JB: Can you tell me what being inspired feels like to you?
AY: It feels like I'm coming to life. It feels like energy, happiness, and excitement. Color makes me feel totally inspired, and it also makes me extremely happy. A pile of assorted color can completely change my mood. I wonder if this happens to other people?
JB: How long do you spend researching a collection?
AY: Technically speaking, we have about a month to research for each collection. But, it's a constant and continual process.
JB: And so, how do you begin?
AY: There's really no beginning. I'm always gathering things and putting them into piles for later sorting. Being inspired is such an integral part of my work. It's kind of the same thing as needing to eat food every day. Beyond going to museums or researching vintage, I try to find and see the beautiful things in my every day life. I can be inspired by someone I see on the street, or how some shadows are, or a cool building on the side of the highway.
This is a photo i took in my hotel room in Paris.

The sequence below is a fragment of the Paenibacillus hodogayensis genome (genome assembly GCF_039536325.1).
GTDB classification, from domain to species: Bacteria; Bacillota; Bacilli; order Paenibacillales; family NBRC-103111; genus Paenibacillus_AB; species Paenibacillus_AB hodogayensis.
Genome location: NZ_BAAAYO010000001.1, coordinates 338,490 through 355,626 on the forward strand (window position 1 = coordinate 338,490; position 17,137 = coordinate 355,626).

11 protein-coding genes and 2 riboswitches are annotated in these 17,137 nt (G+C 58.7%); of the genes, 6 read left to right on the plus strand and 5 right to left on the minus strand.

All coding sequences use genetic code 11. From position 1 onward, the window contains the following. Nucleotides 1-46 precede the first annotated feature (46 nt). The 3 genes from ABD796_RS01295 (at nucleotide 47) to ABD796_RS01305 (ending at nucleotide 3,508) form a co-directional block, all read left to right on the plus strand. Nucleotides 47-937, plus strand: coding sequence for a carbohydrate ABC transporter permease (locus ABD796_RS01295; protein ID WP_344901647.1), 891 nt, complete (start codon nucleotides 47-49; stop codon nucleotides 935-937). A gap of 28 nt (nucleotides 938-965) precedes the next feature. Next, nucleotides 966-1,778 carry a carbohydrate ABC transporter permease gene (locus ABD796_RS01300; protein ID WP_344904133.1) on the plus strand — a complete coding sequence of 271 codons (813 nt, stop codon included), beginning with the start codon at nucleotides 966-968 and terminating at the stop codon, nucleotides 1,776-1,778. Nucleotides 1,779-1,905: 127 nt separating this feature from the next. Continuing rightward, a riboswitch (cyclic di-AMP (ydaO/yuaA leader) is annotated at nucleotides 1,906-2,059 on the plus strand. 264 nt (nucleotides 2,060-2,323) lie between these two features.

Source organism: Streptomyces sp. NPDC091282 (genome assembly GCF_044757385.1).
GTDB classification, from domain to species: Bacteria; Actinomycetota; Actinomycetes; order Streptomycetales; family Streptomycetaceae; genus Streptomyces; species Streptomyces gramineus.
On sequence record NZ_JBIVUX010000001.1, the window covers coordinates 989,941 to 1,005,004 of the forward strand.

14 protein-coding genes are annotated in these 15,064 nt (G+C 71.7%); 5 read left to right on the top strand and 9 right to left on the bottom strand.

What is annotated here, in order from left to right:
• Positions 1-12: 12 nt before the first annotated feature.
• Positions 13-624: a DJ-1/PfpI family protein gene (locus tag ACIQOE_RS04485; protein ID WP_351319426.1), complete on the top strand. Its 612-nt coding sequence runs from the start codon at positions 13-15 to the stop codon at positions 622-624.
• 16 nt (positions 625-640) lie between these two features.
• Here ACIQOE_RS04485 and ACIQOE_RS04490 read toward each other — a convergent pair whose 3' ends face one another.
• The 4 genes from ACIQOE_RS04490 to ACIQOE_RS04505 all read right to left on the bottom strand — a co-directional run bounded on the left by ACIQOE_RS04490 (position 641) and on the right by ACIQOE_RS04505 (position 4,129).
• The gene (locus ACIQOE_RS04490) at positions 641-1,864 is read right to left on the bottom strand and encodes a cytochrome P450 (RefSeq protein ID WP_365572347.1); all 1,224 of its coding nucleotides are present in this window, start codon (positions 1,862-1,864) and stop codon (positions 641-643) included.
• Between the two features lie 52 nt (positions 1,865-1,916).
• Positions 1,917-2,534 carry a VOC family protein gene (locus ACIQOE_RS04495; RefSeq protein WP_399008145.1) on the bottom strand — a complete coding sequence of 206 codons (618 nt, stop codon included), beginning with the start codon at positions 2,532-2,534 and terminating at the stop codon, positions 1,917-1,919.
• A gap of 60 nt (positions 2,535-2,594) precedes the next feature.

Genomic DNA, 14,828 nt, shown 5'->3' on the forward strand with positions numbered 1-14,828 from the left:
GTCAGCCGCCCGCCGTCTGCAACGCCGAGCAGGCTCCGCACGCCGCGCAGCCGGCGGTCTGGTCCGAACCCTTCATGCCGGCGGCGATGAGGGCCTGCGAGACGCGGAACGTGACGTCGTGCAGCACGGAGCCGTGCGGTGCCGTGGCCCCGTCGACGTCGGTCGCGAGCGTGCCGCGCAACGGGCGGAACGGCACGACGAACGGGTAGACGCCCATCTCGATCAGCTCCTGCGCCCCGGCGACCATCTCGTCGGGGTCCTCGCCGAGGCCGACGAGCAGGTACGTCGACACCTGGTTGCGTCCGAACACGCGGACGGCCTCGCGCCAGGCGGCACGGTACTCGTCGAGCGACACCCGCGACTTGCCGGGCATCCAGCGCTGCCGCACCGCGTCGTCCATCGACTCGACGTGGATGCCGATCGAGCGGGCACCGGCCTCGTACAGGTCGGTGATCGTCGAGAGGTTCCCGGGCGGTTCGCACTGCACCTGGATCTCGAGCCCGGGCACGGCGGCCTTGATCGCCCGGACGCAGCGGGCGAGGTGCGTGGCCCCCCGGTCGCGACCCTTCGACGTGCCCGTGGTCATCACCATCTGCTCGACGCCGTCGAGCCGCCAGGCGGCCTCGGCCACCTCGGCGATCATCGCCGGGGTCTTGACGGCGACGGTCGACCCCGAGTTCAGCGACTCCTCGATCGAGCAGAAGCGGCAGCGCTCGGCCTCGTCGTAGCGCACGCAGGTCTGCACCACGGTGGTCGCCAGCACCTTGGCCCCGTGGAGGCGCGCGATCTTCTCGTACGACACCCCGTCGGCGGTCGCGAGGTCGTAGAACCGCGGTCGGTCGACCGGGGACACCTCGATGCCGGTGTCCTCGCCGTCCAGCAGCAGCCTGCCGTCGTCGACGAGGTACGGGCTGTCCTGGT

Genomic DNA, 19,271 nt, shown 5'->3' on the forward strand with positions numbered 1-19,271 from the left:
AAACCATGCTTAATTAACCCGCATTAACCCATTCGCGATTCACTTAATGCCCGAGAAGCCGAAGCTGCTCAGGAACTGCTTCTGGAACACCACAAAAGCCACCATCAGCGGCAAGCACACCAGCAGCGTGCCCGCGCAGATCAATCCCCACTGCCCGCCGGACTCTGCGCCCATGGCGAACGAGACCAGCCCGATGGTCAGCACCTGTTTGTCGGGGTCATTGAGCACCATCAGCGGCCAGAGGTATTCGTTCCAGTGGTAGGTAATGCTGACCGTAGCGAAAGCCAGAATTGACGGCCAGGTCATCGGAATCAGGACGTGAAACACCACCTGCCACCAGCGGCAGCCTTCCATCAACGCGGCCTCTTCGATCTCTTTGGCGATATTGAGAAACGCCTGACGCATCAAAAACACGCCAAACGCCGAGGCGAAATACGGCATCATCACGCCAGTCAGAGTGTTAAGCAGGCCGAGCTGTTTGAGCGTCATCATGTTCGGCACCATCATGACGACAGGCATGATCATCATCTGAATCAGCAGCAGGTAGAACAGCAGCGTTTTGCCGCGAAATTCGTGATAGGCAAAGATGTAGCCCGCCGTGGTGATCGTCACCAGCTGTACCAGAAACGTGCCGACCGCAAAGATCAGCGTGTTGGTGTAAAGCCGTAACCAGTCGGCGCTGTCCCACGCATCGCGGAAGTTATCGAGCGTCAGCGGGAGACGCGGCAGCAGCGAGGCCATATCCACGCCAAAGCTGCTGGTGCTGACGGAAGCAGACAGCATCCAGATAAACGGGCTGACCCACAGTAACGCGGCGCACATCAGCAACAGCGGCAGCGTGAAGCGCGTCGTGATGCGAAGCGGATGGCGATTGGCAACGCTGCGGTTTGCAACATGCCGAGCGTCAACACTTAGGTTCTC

A cool floor that I was walking on
JB: Have the subjects that inspire you changed a lot through the years?
AY: No, not really. They vary from season to season, but always fall into the same camps. I don’t flip flop around, it’s more of an evolution. I’ll go back to inspiration from a prior season, and look at it differently. I don’t really re-invent. It’s more about refining for me. I am always searching for new stuff, but I am drawn to the same kinds of things.
JB: What are some of the subjects or themes that you keep coming back to?
AY: The Twenties, 1997, and the Victorian period.
Miu Miu 1997
I also love imagery of cultures that mixed Victorian dress with their own fashion and style. The Herero Tribe of Namibia, Southern Africa is a beautiful example. They adopted the German missionaries' Victorian style floor length gowns and mixed the silhouette with their sense of vivid color and cow horn shaped headdresses.
Photo by Jim Naughten
JB: What movies have inspired you?
AY: Harold and Maude by Hal Ashby. The Color of Pomegranates by Sergie Parajanov. Black Girl by Ousmane Sembene.
It's not a movie, but I love The Jelly Film by artist Jenny Van Sommers
JB: What artists inspire you most?
AY: Rachel Feinstein, Rudolph Stingel, Kara Walker, Rachel Whiteread, John Currin, and Joe-Graham Felsen.
The Shack ~ Rachel Feinstein, 2001
JB: What photographers are you most drawn to?
AY: Roni Horn, Sara Moon, Irving Penn, and Philip-Lorca DiCorcia.
JB: Have you seen anything recently that has stuck with you?
AY: Agnes Martin at the Guggenheim
JB: How about places?
AY: Zion National Park, I went there a couple of years ago with my kids.